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House of Commons Hansard #147 of the 35th Parliament, 2nd Session. (The original version is on Parliament's site.) The word of the day was report.

Topics

Tobacco ProductsOral Question Period

2:40 p.m.

Reform

Grant Hill Reform Macleod, AB

Mr. Speaker, there is no doubt the government's role in manipulating nicotine levels in cigarettes is plain. Agriculture and Agri-Food Canada funds the scientists and the tobacco companies tell them what to do.

Did the health minister know this was going on and why did he not stop it?

Tobacco ProductsOral Question Period

2:40 p.m.

Essex—Kent Ontario

Liberal

Jerry Pickard LiberalParliamentary Secretary to Minister of Agriculture and Agri-Food

Mr. Speaker, the premise the hon. member has brought forward is totally false.

Agriculture and Agri-Food Canada is in harmony with Health Canada in our reduction of nicotine in tobacco products. There is no question we have funded a tremendous amount of money to help farmers leave the industry. The majority of our spending goes to give farmers an exit from the tobacco industry.

When we look at it, we have done what we can to make sure the industry is treated reasonably well, but we do not spend money enhancing nicotine. That is false.

Tobacco ProductsOral Question Period

2:40 p.m.

Reform

Grant Hill Reform Macleod, AB

Mr. Speaker, they are treating the industry reasonably well, indeed. On March 13, 1996 the chair of a meeting between government officials, researchers and the industry said the following:

Lines crossed with U.S. and Canadian varieties will continue with emphasis on improving nicotine and grade quality.

Did the health minister know this was going on and why did he not stop it?

Tobacco ProductsOral Question Period

2:40 p.m.

Essex—Kent Ontario

Liberal

Jerry Pickard LiberalParliamentary Secretary to Minister of Agriculture and Agri-Food

Mr. Speaker, I believe it is very important to realize that nicotine quantities in tobacco products are controlled internationally and that the industry itself has standards. The standard for nicotine in a tobacco plant is 2.5 per cent to 3 per cent. All products sold commercially in this country have to abide by between 2.5 per cent and 3 per cent.

Agriculture and Agri-Food Canada only monitors the tobacco plants to make certain that the industry standard is maintained and tobacco plants are within the standard accepted worldwide.

Goods And Services TaxOral Question Period

2:40 p.m.

Bloc

Roger Pomerleau Bloc Anjou—Rivière-Des-Prairies, QC

Mr. Speaker, my question is for the Minister of Finance.

In Quebec, to defray the cost of harmonizing the QST, as my colleague from Saint-Hyacinthe-Bagot pointed out, the tax rate on the profits of small and medium size businesses increased by66 per cent, and the contribution to the health services funds and the capital tax have both increased by 23 per cent. In the maritimes, however, there is no need for an increase, because of the $1 billion that Ottawa paid out. Quebec therefore is being deprived unfairly of its sole tax advantage compared with these three provinces and is being penalized for its earlier tax choices, which are not those of the maritimes.

Will the Minister of Finance put a stop to the unfair competition from maritime businesses by giving Quebec the $2 billion that would have cost a maritime-style harmonization?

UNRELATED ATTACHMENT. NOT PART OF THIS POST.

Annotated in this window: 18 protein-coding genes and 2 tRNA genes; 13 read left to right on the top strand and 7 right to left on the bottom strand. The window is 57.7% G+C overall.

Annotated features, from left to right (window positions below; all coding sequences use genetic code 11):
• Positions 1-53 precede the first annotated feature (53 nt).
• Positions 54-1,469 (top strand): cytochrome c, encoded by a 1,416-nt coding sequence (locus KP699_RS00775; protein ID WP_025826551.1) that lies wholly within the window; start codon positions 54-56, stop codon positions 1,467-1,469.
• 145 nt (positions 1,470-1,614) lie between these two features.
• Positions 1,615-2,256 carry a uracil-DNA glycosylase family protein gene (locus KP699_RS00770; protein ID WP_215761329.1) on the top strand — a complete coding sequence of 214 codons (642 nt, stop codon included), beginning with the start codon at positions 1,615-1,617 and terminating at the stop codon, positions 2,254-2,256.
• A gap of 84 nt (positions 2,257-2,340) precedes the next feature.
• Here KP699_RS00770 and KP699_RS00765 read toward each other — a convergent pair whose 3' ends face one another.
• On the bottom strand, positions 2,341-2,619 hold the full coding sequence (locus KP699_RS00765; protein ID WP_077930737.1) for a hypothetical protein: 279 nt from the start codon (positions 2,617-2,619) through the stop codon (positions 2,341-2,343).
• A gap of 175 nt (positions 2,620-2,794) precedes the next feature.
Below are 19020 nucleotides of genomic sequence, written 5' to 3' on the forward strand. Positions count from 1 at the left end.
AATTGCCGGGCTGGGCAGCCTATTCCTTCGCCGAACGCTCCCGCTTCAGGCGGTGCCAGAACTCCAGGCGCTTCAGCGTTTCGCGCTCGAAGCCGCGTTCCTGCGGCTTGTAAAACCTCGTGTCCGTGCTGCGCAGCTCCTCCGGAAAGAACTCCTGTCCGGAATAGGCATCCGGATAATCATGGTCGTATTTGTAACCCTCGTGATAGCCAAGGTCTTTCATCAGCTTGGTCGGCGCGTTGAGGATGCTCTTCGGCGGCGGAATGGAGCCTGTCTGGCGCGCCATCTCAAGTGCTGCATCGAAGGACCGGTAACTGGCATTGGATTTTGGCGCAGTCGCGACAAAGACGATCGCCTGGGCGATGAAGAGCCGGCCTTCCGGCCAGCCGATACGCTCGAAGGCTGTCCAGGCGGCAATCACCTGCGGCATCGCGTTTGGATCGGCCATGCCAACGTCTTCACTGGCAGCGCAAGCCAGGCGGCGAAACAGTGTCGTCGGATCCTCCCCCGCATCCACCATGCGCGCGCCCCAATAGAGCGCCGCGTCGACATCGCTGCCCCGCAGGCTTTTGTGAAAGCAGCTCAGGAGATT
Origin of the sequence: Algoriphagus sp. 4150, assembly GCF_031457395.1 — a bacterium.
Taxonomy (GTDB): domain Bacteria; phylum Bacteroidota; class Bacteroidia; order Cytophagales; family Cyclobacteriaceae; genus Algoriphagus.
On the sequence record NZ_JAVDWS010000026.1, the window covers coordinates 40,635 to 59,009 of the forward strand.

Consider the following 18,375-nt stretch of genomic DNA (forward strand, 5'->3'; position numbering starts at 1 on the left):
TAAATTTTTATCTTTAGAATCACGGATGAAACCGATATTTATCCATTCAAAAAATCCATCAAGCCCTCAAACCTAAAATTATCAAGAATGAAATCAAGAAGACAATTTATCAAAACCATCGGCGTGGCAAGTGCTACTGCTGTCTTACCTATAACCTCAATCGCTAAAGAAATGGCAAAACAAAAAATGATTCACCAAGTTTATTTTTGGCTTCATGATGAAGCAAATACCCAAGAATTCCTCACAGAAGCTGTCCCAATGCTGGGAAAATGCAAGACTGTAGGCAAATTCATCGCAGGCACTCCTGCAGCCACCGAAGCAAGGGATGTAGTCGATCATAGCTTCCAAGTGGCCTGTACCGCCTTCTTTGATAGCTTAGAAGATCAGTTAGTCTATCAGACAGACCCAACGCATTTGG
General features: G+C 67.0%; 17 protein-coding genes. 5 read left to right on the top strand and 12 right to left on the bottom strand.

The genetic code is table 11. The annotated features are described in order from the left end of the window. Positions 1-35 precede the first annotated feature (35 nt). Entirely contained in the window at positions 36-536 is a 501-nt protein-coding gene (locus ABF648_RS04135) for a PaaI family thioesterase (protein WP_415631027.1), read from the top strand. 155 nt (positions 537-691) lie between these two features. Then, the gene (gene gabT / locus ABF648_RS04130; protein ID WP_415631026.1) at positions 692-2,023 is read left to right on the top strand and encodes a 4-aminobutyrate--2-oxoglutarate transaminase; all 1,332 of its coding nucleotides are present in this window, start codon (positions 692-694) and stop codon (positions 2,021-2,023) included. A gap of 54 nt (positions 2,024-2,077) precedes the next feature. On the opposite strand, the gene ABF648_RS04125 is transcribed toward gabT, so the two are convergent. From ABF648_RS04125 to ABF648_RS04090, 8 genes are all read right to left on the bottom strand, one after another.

Goods And Services TaxOral Question Period

2:40 p.m.

LaSalle—Émard Québec

Liberal

Paul Martin LiberalMinister of Finance

Mr. Speaker, the members of the Bloc can keep asking the same question; the answer will not change. I have heard all I can stand.

Quebec has lost no money. It has lost no more than the five per cent. With the other programs, the transfers of technology and partnerships, the equalization payments, the transfers to help the aeronautical and pharmaceutical industries in Montreal, Quebec has received a lot from the federal government.

If Quebec deserved money for harmonizing the GST, it would have been given some. Unfortunately, for Quebec, it did not lose any money.

Goods And Services TaxOral Question Period

2:45 p.m.

Bloc

Roger Pomerleau Bloc Anjou—Rivière-Des-Prairies, QC

Mr. Speaker, the premiers of the three maritime provinces are advertising in Les Affaires and the Globe and Mail the advantages of harmonizing the GST, which are greater for these provinces than for Quebec, simply because they have not had to pay the costs of harmonization. No wonder.

How long will the Minister of Finance continue to finance this unfair competition with Quebec and this shameless raiding of

Quebec businesses with part of the taxes of Quebecers? When will he redress this injustice and pay the $2 billion he owes Quebecers?

Goods And Services TaxOral Question Period

2:45 p.m.

LaSalle—Émard Québec

Liberal

Paul Martin LiberalMinister of Finance

Mr. Speaker, Mr. Speaker, I speak now as a Quebecer. I think it is very dangerous for a member of the Bloc to complain when another region of the country is given help, because Canada's strength lies in the fact that regions help each other and that the federal government is always there when it is needed.

When the time came to help the Montreal aeronautics industry, the federal government was there. When the time came to help Quebec after the flooding in the Saguenay, the federal government was there. When the time came to make equalization payments, the federal government was there.

What I think the Bloc member should know is that Canada's strength lies in its regions' helping one another. We are a country, and he should stop trying to divide us.

Goods And Services TaxOral Question Period